Don’t refute false claims about the vaccines.
“We tend to want to address things that we perceive as misinformation, but in doing so, it’s very common for us to repeat those rumors or misinformation,” she says. “People can forget whether you agreed or disagreed with it, but you actually reinforce it accidentally in the person’s mind in the process of refuting it.”
Fraustino suggests providing positive vaccine information without repeating the falsehood. For instance, if someone says that vaccines give you COVID-19, you don’t have to say they don’t give you COVID-19. Instead, provide an answer that addresses the vaccine’s overall safety — why and how they’re safe.
Treat people with care and respect.
Regardless of a patient’s worry or belief, it’s important to take their concerns seriously and treat them respectfully. Appeals based on guilt or shame aren’t just unprofessional, they’re also ineffective.
“People won’t be persuaded by people who look at them with disdain,” Leap says.
Fraustino agrees. “If people perceive that they’re being judged or shamed in any way, that turns them off — it can actually boomerang in the opposite direction, whereas they might otherwise have been open to vaccination,” she says.
Similarly, “people want to be talked with, not down to, and that's all in how a message is conveyed,” says Amy Elizondo, MPH, chief strategy officer at the National Rural Health Association in Washington, D.C. “It's about hearing somebody’s concerns and talking them through that.”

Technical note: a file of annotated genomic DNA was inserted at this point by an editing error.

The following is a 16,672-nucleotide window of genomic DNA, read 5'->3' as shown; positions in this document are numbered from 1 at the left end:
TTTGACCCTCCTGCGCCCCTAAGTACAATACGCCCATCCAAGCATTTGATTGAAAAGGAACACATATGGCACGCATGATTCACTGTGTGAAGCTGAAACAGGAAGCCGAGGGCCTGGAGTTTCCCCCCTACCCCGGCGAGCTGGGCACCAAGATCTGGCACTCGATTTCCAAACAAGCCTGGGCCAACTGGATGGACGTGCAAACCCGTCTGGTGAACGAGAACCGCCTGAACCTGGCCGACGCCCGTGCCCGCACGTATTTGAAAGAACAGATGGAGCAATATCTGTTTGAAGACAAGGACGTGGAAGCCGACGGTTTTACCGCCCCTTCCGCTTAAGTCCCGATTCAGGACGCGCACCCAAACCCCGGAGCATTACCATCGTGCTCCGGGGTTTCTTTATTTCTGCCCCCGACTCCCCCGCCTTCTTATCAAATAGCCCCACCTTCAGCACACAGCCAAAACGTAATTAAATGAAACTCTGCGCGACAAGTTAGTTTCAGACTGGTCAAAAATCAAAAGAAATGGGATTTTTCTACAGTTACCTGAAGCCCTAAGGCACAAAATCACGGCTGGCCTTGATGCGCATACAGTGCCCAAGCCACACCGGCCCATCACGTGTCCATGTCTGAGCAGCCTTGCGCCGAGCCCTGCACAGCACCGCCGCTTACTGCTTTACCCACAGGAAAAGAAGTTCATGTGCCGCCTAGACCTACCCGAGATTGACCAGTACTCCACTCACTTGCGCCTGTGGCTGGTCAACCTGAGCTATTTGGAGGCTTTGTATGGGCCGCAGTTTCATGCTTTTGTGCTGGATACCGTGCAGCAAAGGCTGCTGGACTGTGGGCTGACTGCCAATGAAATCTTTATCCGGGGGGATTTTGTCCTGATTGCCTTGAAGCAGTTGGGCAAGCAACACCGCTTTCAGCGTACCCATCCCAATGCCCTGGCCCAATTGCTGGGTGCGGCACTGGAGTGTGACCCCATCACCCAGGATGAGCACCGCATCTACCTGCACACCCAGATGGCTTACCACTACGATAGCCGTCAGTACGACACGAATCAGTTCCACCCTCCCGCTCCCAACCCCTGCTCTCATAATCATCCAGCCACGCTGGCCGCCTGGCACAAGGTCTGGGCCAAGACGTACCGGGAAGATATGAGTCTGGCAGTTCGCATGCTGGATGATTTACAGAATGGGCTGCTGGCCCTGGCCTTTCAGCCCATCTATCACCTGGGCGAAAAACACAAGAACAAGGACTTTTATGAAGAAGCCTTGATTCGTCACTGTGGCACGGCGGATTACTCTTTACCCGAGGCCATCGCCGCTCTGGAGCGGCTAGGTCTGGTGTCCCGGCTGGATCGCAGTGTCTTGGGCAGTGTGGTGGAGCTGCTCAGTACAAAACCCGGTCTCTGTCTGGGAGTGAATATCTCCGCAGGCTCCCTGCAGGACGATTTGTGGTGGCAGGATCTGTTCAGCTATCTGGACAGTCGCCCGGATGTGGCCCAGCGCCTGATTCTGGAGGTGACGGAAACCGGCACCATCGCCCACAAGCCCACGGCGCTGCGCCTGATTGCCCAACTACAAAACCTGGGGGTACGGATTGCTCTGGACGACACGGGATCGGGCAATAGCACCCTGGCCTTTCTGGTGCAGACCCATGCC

A conversation with her doctor affirmed Angela Fain’s decision to receive the shot. Sensitive to what she perceived as pressure to get vaccinated, Fain, 57, of Leavenworth, Kansas, whose husband serves in the military, took issue with blanket vaccine recommendations.
“The publicity is, ‘Let’s protect everybody else,’” says Fain, who has a history of unusual allergies. “How about we protect the individual and worry about what’s best for them?”
When she finally went to get her first dose in September, she says, “I told the doctor I had been on steroids because of summer allergies, and she was like, ‘Oh, you need to come back in two weeks [to allow time for the steroids to leave her system].’ So I was very comforted and that made me trust the system more. She really was looking out for my particular health, not somebody else’s.”
Be prepared to play the long game.
It’s probably going to take more than one conversation to really change someone’s intentions, Costello says. When you’re wrapping up with an unvaccinated patient, give them a call to action, such as offering additional resources to learn about the efficacy of the vaccine and inviting them to come back and talk about it more so that you can answer any other questions.
“This is a personal decision for folks,” Elizondo explains. “Those one-on-one conversations are where the most impact is had, and where outcomes are more positive.”
Although having multiple conversations might be frustrating and time-consuming, the strategy pays off.
“If people take the time and effort to engage in those long-term conversations — fact-based, judgment-free, shame-free — over and over again and really listen,” says Fraustino, “perceptions do shift.”
This article first appeared on VaccineVoices.org.